Current Price –$3.67
Expected Price – $6.5
Upside – 77%
Expiration Date – Dec 2017
This is my second look at the pending WBA/RAD merger – I was spectacularly wrong the first time and the only consolation is that market was wrong as well – the spread narrowed to 3% before the deal started collapsing. The merger agreement has been adjusted – instead of $9/share WBA is planning to acquire RAD at $6.5-$7/share (77% upside) and higher number of stores will be divested to FRED in order to satisfy FTC requirements. As before the key concern/risk is FTC rejection of the transaction.
Two things prompted me to look at this merger again:
1) Firstly, the share price drifted down from c. $6/share after the initial deal cancellation to $3.7/ share currently and now offers a very juicy 77% spread;
2) Secondly, this tweet from SumZero – I obtained and read the full article (due to copyright unable to share it here). I find the arguments for betting on this merger spread quite convincing. Below I provide summary of the key ideas from this article.
Keep in mind that this is a large cap and widely followed transaction so the spread is likely to correctly reflect market realities. I am not claiming to have any specific insight or that market is misprising the situation.
Key arguments for betting on this M&A spread
1) Attractive upside vs downside – standalone RAD would be worth $2.84/share using DCF method and factoring EBITDA growth starting with 2018 (currently RAD operations are deteriorating). This results in 25% downside vs potential 77% upside (1:3). Calculating implied valuation by Fred’s Offer (865 stores at $950m) results in even higher standalone value of $4.68/share. Consensus in arbitrage community seems to be $2.25/share in case the deal breaks, which still suggests that the upside is two times larger than the downside.
2) FTC will have hard time proving that the transaction reduces the competitiveness of the market. It was reported that FTC solicited further information from Walgreens vendors and rivals, suggesting that FTC is preparing to challenge the merger (this caused RAD share price to drop further 10%). If FTC challenges, the deal will go to court (as per WBA/RAD merger agreement). However, on a national level the prescription drug market is competitive (HHI score 928) and would remain competitive after the merger (HHI score 1055). Markets might get more concentrated if calculated on a local level (which FTC is expected to look at), however store divestitures to FRED should help to overcome this issue at a local level.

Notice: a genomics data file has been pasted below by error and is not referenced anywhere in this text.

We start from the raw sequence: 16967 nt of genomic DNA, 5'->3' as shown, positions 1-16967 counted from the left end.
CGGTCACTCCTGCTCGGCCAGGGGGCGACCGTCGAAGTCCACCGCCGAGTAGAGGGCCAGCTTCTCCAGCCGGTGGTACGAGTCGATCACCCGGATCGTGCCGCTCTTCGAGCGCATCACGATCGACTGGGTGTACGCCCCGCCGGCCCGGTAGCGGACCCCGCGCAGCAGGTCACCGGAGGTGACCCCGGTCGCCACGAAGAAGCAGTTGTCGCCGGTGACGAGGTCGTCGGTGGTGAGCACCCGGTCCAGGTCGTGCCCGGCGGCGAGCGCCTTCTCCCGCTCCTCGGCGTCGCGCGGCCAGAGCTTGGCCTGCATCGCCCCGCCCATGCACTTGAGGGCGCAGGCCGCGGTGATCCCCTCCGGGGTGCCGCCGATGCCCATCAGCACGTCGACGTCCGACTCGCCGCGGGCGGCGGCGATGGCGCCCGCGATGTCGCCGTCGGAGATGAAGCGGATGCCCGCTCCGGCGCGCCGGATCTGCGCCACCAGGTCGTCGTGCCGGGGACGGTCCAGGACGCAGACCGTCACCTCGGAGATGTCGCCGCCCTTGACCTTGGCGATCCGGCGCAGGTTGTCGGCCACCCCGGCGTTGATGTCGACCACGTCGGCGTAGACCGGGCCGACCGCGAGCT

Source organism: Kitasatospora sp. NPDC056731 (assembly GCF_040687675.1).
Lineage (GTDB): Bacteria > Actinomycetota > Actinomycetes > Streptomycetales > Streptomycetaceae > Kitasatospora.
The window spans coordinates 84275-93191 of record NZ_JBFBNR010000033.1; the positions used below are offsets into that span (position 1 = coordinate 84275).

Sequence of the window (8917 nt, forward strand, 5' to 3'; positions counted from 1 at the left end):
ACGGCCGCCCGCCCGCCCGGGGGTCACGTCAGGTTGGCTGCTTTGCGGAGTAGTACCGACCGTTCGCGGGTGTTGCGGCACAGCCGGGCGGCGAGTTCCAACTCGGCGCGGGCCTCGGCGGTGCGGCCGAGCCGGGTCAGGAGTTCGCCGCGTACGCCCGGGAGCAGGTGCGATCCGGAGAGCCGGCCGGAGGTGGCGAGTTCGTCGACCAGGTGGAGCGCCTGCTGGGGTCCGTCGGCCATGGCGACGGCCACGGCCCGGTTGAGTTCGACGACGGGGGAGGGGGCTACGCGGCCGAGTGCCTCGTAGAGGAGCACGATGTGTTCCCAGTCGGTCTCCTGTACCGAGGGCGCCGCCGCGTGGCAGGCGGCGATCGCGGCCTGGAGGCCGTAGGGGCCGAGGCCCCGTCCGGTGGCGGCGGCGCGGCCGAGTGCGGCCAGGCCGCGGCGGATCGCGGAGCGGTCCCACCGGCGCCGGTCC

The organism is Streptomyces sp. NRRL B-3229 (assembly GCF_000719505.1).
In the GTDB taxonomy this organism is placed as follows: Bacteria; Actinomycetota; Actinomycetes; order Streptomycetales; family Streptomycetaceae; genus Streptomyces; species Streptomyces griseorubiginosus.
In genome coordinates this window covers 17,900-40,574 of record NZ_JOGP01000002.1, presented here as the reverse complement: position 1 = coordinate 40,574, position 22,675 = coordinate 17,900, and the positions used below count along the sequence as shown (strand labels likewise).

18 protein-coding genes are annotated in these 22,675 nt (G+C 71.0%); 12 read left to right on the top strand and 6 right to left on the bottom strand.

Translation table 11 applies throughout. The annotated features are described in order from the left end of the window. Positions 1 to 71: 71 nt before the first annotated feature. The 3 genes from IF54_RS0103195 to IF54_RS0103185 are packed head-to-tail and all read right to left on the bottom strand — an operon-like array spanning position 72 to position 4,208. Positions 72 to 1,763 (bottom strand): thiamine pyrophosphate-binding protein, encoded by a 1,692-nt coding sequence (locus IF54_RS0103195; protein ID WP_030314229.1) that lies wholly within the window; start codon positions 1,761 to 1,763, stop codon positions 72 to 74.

3) Contrarian view. Consensus seems to be that FTC challenges the transaction and then WBA/RAD lose in court. So market is pricing high probability of deal getting rejected and low probability of it getting approved (which seems to be in line with limited downside on standalone valuation). Contrarian view is that WBA/RAD have a good chance of winning in court due to unconcentrated market even after the merger. However, FTC is on a winning streak having recently won a number of trials that blocked large cap transactions – this likely adds to investor pessimism regarding WBA/RAD deal.
Also worth noting one additional risk that comes with the new merger agreement – there is a minimum LTM EBITDA threshold of $1bn for RAD. If not achieved WBA could renegotiate the deal (i.e. lower the price) or simply walk away (doubt this will happen as WBA is trying to takeover RAD already for 19 months). FY 2017 adjusted EBITDA stood at $1.13bn, down from $1.4bn in FY2016.
Timeline: FTC has to announce its decision by the 7th of July. If this goes to court, it is likely to take until Dec before the opinions are issued.
This is tiny position for me as I do not have a very high conviction and am mostly attracted here by the 3:1 reward/risk ratio. There is likely to be further sell-off if FTC challenges the transaction. I do not intend to wait for the spread to close fully and might sell out of the position opportunistically.